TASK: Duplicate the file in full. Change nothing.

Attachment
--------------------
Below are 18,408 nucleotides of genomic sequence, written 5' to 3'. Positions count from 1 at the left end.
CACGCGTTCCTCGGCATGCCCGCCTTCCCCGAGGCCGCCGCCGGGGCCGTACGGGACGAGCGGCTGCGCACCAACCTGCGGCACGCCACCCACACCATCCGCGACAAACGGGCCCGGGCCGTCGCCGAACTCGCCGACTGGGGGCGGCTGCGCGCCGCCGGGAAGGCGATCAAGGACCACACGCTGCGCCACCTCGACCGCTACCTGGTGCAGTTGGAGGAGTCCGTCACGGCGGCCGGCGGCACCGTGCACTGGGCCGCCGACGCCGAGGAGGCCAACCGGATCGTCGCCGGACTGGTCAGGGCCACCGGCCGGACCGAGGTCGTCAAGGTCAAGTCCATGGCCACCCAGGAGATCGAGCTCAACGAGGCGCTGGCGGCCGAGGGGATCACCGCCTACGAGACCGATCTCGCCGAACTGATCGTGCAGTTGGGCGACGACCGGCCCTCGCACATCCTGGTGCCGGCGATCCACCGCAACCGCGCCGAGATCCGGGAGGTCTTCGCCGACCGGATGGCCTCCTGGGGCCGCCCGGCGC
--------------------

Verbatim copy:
Below are 18,408 nucleotides of genomic sequence, written 5' to 3'. Positions count from 1 at the left end.
CACGCGTTCCTCGGCATGCCCGCCTTCCCCGAGGCCGCCGCCGGGGCCGTACGGGACGAGCGGCTGCGCACCAACCTGCGGCACGCCACCCACACCATCCGCGACAAACGGGCCCGGGCCGTCGCCGAACTCGCCGACTGGGGGCGGCTGCGCGCCGCCGGGAAGGCGATCAAGGACCACACGCTGCGCCACCTCGACCGCTACCTGGTGCAGTTGGAGGAGTCCGTCACGGCGGCCGGCGGCACCGTGCACTGGGCCGCCGACGCCGAGGAGGCCAACCGGATCGTCGCCGGACTGGTCAGGGCCACCGGCCGGACCGAGGTCGTCAAGGTCAAGTCCATGGCCACCCAGGAGATCGAGCTCAACGAGGCGCTGGCGGCCGAGGGGATCACCGCCTACGAGACCGATCTCGCCGAACTGATCGTGCAGTTGGGCGACGACCGGCCCTCGCACATCCTGGTGCCGGCGATCCACCGCAACCGCGCCGAGATCCGGGAGGTCTTCGCCGACCGGATGGCCTCCTGGGGCCGCCCGGCGC